(By Philip Gibbs, with the British Armies in the Field)
At Ovillers there has been fierce fighting today which has gained for us several important bits of trench and ground. Linking up with other separate points already won, so that this German stronghold is closely besieged. Nearer to Thiepval it was strangely quiet after the great fighting a week and more ago. The village of Thiepval itself was deadly quiet in the German lines of brown, bombarded earth, beyond our whiter trenches. What was once a wood there, about red-roofed barns and houses and old church tower, is now only a number of charred stumps sticking up for the brickdust and ruin of these buildings.
The Second Line
Behind Thiepval, captured and lost by our soldiers after heroic fighting and great sacrifice on July 1, could be seen the places, which the enemy is holding in his second line of defence, the next line of village fortresses. They were marked by the tall chimney of Courcelette, the woods of Grandcourt, and the church spire of Irles. And there, standing high and clear above the ridge, was one landmark which has been famous before the war, and will be again before the war is ended. It was the clock tower of Bapaume, and if the sun had been shining on it we could have read the time of day. On the ridge above Thiepval were little moving figures. “Germans,” said a sergeant with one eye to his glass. There was a lot of them, crawling about like ants, but none of our shells fell among them. All guns were busy on other work further to the right, where the smoke of great shells rose like smouldering fires over all the ground from Ovillers to Montauban.
Streets of Adventure
The fighting for Ovillers has been hard, bloody and close. Many of our men have died to gain a yard or two of earth-work. There have been great adventures in the capturing of some bits of broken brick or the working around a ditch below the remnants of a wall. Under a steady drive of machine-gun bullets sweeping all around, men of ours from Cheshire and another English county in the north have crept forward at night have crept forward at night with a few hand-grenades and flung themselves against the enemy’s bombing-posts and barricades and fought fiercely to smash down the sandbags or brickwork and get a few more yards of clear ground. They have sapped their way underground and blown up the roofs of vaults where Germans lay in hiding with machine-guns. They have fought in small parties, gaining isolated points in the southern part of the village, and holding on to them under heavy fire until only a few men remained alive, still holding on.
War Below Ground
War Below Ground
There have been fights to the death between a handful of English or Irish soldiers and a dozen or more Germans, meeting each other in the darkness of deep cellars quarried out from the chalk subsoil, and the German gunners peering out of slits in concrete emplacements below-ground and firing bursts of bullets down the roadway have found themselves suddenly in the grasp of men covered with white clay rising out of holes in the earth with no weapons but their picks. Ovillers is a place of abominable ruin. “Do you know Neuville St. Vaast?” asked an officer this morning, and when I nodded (because I had a near call there), he said, “Ovillers beats it hollow, for sheer annihilation.” There is nothing left of it except dust. There is not a wall standing 2ft high, or a bit of a wall. The guns have swept it flat.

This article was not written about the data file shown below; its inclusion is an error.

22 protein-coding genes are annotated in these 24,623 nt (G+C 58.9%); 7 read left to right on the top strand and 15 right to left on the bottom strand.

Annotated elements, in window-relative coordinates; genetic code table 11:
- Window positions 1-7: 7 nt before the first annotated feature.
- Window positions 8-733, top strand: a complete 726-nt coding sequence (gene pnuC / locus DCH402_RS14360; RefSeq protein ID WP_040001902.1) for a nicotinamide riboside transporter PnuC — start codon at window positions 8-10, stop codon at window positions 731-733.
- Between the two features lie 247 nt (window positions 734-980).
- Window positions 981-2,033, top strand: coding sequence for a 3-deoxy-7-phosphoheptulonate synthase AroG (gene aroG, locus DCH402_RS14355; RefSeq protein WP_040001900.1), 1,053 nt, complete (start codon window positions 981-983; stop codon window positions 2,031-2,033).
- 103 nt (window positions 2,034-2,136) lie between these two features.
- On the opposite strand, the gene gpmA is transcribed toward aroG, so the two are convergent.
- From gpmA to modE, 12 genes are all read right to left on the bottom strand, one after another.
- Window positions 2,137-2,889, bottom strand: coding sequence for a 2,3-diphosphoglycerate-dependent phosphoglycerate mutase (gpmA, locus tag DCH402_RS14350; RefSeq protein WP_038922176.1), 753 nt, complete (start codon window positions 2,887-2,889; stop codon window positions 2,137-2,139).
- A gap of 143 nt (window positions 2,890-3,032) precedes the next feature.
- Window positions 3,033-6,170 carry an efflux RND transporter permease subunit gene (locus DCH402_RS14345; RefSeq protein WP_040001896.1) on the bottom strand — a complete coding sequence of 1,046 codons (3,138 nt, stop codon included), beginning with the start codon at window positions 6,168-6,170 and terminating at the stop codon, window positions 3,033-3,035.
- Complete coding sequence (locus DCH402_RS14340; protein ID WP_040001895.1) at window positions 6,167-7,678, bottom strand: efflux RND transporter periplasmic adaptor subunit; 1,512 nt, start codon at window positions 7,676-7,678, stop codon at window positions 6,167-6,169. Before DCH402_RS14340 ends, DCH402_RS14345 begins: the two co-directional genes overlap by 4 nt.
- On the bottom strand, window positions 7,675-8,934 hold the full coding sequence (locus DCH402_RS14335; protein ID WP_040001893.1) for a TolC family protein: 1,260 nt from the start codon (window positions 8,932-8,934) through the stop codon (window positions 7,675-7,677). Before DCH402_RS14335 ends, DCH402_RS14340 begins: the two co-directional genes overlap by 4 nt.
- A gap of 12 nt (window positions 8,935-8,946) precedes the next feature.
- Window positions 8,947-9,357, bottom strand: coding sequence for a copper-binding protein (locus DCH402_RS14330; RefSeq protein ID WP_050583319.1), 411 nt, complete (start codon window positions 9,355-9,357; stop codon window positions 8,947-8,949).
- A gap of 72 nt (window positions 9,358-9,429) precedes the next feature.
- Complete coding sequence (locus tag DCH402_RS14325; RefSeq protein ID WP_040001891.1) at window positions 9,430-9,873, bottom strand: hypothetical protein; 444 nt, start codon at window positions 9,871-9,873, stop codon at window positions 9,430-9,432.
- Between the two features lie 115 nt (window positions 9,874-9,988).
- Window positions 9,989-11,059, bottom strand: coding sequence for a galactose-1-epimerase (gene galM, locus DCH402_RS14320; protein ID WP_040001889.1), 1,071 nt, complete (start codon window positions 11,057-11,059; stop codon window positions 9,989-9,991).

But underground there are still great cellars quarried out by inhabitants who have now fled; and in these the Germans are holding out against our attacks and our bombardments. Heavy shells have opened up some of them, and filled them with dead and wounded, but many still stand strong, and out of them come the enemy’s machine-guns and bombers to make counter-attacks against the ditches and debris from which our men turn working forward. The ground is pitted with enormous shell holes, in which men lie buried. Ovillers is perhaps more ghastly than any ruined ground along the front. It was at 8 o’clock on the morning of July 7 that the south-eastern part of the village was taken by assault. The North Country men advanced from a line to the north of La Boisselle after a great bombardment, and went over the open ground to the labyrinth of trenches which defend the village. These had been smashed into a tumult of earth and sandbags, but, as usual, some of the German machine-gunners had been untouched in their dug-outs, and they came up to serve their machines as soon as our barrage lifted.
Straight at the Gun
Other Germans defended themselves with bombs. There was savage fighting between the broken traverse, in shell craters, and in ditches. Many of our men fell but others came up and pushed further forward. One officer and a man or two ran straight towards a German machine gun which was doing deadly work and knocked it out with a well-aimed bomb. But higher up on this maze of broken trenches was a German redoubt, from which machine gun fire came in streams. Some Irish soldiers tried to storm the place, but suffered heavy casualties in front of the redoubt. It was decided to fall back a little, and reform the line for the night, and all through the night the men worked to build up barricades to cut off the enemy form the southern end of the village. That end was being ”cleaned out” of Germans, who were routed out of cellars. Many of them were glad to surrender.
“Bags” of Prisoners